The following options are commonly set in the main server configuration section:

<VirtualHost www.cassowary.net>
    ServerAdmin webmaster@paulwatters.com
    DocumentRoot /opt/apache1.3/htdocs/www.cassowary.net
    ServerName www.cassowary.net
    ErrorLog /opt/apache1.3/logs/www.cassowary.net-error_log
    CustomLog /opt/apache1.3/logs/www.cassowary.net-access_log common

Here, we define a single virtual host (called www.cassowary.net), in addition to the default host for the Apache web server. Virtual host support allows administrators to keep separate logs for errors and access, as well as a completely separate document root to the default server. This makes it very easy to maintain multiple virtual servers on a single physical machine.

Starting Apache

Apache is bundled with a control script (apachectl) that can be used to start, stop, and report on the status of the server. To obtain help on the apachectl script, the following command is used:

$ /opt/apache1.3/apachectl help
usage: /opt/apache1.3/apachectl (start|stop|restart|fullstatus|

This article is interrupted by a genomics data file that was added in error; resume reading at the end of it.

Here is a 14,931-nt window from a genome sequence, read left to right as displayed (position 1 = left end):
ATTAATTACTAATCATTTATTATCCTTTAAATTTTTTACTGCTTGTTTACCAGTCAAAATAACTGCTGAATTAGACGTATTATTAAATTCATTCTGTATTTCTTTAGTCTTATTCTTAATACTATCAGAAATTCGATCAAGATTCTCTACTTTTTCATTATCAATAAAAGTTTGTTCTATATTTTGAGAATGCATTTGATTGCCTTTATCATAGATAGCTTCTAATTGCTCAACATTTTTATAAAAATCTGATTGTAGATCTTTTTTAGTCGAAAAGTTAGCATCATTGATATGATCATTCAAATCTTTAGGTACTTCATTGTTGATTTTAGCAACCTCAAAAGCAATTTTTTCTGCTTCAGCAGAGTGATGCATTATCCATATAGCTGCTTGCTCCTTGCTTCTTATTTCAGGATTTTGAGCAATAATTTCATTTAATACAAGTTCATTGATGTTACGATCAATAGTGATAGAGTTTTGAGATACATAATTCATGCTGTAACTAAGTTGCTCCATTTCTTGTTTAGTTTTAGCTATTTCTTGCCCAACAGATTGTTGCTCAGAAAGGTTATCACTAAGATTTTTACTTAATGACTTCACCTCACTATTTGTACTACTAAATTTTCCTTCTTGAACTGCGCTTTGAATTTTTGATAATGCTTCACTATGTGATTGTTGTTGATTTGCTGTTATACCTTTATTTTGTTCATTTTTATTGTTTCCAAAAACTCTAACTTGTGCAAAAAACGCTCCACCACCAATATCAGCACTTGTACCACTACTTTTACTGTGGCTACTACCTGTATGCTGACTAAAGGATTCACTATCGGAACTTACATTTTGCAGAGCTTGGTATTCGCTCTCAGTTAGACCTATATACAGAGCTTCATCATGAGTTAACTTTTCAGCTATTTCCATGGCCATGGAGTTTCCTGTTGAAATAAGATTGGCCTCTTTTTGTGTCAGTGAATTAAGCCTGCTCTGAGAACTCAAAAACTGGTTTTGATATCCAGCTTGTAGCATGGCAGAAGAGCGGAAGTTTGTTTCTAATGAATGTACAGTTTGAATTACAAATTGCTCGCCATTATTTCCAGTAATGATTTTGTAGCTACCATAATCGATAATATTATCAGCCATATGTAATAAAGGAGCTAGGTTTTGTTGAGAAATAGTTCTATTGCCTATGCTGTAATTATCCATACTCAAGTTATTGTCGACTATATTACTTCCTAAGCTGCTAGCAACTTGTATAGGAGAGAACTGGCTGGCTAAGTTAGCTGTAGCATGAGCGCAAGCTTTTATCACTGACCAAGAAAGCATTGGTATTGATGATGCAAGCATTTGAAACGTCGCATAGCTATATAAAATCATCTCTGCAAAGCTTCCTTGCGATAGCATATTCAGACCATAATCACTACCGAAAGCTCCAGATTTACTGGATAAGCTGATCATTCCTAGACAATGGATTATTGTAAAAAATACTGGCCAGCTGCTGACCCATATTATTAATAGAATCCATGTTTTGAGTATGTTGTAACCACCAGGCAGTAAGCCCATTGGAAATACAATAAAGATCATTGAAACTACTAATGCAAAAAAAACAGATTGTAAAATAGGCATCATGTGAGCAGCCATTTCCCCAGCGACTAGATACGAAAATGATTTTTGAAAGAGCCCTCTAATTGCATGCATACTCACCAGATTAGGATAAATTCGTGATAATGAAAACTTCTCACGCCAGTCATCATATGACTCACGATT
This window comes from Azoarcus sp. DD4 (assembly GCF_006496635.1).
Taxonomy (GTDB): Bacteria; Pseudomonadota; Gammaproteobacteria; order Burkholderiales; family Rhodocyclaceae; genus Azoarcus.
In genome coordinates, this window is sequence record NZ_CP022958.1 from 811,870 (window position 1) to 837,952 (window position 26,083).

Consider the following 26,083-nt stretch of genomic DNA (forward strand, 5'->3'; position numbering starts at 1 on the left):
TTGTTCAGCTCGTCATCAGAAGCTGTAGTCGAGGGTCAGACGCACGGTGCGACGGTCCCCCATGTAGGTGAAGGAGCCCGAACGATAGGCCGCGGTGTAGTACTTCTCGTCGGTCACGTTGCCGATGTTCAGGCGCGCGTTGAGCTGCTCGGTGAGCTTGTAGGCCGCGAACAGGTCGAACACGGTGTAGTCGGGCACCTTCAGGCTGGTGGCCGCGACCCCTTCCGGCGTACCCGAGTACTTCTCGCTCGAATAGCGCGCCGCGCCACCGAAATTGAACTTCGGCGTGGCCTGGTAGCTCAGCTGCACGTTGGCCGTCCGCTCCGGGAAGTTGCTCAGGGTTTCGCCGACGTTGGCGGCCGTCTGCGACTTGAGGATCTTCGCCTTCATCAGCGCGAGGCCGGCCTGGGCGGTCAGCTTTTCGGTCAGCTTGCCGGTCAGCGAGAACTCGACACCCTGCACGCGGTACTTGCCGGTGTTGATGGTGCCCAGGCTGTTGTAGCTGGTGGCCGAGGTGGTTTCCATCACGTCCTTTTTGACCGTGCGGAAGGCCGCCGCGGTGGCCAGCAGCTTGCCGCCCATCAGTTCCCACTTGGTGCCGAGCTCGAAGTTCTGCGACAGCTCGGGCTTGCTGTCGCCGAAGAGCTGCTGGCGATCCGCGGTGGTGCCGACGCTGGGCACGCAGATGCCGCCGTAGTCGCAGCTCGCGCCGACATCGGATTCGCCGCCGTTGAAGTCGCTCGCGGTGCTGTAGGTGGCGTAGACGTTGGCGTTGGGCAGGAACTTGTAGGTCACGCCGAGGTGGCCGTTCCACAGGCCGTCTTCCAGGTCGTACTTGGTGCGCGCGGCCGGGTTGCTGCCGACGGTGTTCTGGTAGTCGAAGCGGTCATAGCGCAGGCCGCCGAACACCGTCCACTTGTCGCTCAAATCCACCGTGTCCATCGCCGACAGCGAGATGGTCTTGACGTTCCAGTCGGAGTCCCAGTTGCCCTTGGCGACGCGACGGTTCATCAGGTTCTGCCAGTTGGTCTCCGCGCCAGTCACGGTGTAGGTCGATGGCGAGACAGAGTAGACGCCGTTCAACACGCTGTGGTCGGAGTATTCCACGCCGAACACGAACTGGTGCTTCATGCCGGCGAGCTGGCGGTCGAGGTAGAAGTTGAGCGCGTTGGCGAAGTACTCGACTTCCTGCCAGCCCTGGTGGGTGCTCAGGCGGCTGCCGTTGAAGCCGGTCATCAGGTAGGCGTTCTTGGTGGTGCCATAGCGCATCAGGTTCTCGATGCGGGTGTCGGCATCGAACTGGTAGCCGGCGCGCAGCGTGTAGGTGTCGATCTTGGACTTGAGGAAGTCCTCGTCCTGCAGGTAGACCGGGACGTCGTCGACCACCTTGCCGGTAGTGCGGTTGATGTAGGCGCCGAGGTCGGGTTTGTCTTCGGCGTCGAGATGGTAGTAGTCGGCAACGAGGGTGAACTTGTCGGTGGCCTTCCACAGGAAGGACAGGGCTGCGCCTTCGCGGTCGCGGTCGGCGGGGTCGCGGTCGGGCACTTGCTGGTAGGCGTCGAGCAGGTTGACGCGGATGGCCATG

start      - start httpd
stop       - stop httpd
restart    - restart httpd if running by sending a SIGHUP or start if
             not running
fullstatus - dump a full status screen; requires lynx and mod_status
status     - dump a short status screen; requires lynx and mod_status
graceful   - do a graceful restart by sending a SIGUSR1 or start if
not running
configtest - do a configuration syntax test
help       - this screen

To start Apache, you simply need to issue the following command from the same directory:

$ /opt/apache1.3/apachectl start

In order to stop the service, the following command may be used from the same directory:

$ /opt/apache1.3/apachectl stop

If you change the Apache configuration file and you need to restart the service so that the server is updated with the changes, you can simply use the following command from the same directory:

$ /opt/apache1.3/apachectl restart

Once Apache is running on port 80, clients will be able to begin requesting HTML pages and other content. However, in recent times, Apache has grown to be more than a simple web server. When answering client requests, a HTTP status code is returned from the server, as shown in Table 37-1.

Table 37-1: HTTP Response Codes

Code Type



Successful Transmission











Non-Authoritative Information



No Content



Reset Content



Partial Content

Client Errors


Bad Request






Payment Required






Not Found



Method Not Allowed



Not Acceptable



Proxy Authentication Required



Request Timeout









Length Required



Precondition Failed



Request Entity Too Large



Request-URI Too Long



Unsupported Media Type



Expectation Failed

Server Errors


Internal Server Error



Not Implemented



Bad Gateway



Service Unavailable



Gateway Timeout



HTTP Version Not Supported

Part I: Solaris 9 Operating Environment, Exam I